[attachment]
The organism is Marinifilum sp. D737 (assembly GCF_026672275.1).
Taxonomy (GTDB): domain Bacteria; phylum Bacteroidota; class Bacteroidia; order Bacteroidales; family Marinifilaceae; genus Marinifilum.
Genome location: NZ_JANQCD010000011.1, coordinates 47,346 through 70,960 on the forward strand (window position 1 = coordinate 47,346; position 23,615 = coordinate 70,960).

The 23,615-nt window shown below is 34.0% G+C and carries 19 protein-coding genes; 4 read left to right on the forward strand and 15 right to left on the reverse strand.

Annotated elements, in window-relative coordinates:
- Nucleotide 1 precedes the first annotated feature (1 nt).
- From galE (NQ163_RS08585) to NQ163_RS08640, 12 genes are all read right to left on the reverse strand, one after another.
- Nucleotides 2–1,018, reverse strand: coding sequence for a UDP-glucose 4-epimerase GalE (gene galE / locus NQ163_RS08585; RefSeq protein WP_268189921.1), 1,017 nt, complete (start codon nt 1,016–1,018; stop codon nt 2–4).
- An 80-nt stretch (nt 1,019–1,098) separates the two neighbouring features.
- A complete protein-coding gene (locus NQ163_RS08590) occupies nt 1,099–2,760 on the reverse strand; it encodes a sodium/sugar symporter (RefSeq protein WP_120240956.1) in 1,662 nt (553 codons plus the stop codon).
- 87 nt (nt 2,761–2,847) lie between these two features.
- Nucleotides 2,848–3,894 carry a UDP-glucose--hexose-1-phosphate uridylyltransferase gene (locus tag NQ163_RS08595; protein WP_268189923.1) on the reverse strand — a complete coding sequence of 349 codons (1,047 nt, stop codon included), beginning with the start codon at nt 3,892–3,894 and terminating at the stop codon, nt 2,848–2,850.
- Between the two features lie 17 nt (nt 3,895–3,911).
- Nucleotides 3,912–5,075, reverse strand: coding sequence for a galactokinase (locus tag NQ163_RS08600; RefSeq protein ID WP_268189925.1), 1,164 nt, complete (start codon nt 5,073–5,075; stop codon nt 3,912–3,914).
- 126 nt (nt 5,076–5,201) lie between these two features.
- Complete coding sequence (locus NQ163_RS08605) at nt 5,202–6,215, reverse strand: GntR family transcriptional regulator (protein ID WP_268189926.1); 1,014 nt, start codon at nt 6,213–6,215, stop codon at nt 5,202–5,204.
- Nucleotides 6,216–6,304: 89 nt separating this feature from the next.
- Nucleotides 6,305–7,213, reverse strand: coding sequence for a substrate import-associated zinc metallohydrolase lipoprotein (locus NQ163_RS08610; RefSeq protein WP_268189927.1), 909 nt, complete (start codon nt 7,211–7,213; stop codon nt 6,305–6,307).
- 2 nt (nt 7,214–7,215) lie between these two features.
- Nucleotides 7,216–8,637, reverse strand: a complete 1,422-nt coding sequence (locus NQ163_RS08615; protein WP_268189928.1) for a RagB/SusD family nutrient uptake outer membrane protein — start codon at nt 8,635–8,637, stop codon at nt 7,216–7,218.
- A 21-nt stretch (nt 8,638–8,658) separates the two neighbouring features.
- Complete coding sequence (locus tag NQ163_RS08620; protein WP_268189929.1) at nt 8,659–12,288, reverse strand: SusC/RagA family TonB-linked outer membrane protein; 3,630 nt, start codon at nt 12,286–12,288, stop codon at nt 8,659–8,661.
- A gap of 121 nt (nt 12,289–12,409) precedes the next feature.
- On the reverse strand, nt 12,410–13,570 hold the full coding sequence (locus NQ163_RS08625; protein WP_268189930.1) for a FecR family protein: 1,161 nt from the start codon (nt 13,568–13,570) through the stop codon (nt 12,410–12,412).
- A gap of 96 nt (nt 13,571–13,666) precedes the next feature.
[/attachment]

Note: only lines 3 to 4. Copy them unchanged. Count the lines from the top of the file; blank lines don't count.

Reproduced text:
Genome location: NZ_JANQCD010000011.1, coordinates 47,346 through 70,960 on the forward strand (window position 1 = coordinate 47,346; position 23,615 = coordinate 70,960).

The 23,615-nt window shown below is 34.0% G+C and carries 19 protein-coding genes; 4 read left to right on the forward strand and 15 right to left on the reverse strand.